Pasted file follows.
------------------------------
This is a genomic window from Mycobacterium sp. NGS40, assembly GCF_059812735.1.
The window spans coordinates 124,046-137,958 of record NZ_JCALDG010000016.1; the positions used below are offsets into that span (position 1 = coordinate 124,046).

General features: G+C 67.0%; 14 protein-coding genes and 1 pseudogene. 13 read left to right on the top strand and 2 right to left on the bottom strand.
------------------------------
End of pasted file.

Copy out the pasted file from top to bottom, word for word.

This is a genomic window from Mycobacterium sp. NGS40, assembly GCF_059812735.1.
The window spans coordinates 124,046-137,958 of record NZ_JCALDG010000016.1; the positions used below are offsets into that span (position 1 = coordinate 124,046).

General features: G+C 67.0%; 14 protein-coding genes and 1 pseudogene. 13 read left to right on the top strand and 2 right to left on the bottom strand.